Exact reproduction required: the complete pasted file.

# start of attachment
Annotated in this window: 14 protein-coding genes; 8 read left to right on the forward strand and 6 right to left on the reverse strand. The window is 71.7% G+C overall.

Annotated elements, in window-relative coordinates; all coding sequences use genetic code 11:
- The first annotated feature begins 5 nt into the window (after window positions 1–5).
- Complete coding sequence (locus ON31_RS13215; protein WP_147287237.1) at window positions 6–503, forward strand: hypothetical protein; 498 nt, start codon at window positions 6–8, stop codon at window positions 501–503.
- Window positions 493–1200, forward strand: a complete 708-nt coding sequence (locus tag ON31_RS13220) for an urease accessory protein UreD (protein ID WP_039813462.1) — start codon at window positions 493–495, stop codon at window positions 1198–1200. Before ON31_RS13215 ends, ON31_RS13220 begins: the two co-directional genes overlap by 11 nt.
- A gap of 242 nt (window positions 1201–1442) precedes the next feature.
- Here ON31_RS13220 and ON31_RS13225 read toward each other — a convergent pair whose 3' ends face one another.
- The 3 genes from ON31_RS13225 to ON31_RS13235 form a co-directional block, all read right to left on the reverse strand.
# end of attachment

Annotated in this window: 14 protein-coding genes; 8 read left to right on the forward strand and 6 right to left on the reverse strand. The window is 71.7% G+C overall.

Annotated elements, in window-relative coordinates; all coding sequences use genetic code 11:
- The first annotated feature begins 5 nt into the window (after window positions 1–5).
- Complete coding sequence (locus ON31_RS13215; protein WP_147287237.1) at window positions 6–503, forward strand: hypothetical protein; 498 nt, start codon at window positions 6–8, stop codon at window positions 501–503.
- Window positions 493–1200, forward strand: a complete 708-nt coding sequence (locus tag ON31_RS13220) for an urease accessory protein UreD (protein ID WP_039813462.1) — start codon at window positions 493–495, stop codon at window positions 1198–1200. Before ON31_RS13215 ends, ON31_RS13220 begins: the two co-directional genes overlap by 11 nt.
- A gap of 242 nt (window positions 1201–1442) precedes the next feature.
- Here ON31_RS13220 and ON31_RS13225 read toward each other — a convergent pair whose 3' ends face one another.
- The 3 genes from ON31_RS13225 to ON31_RS13235 form a co-directional block, all read right to left on the reverse strand.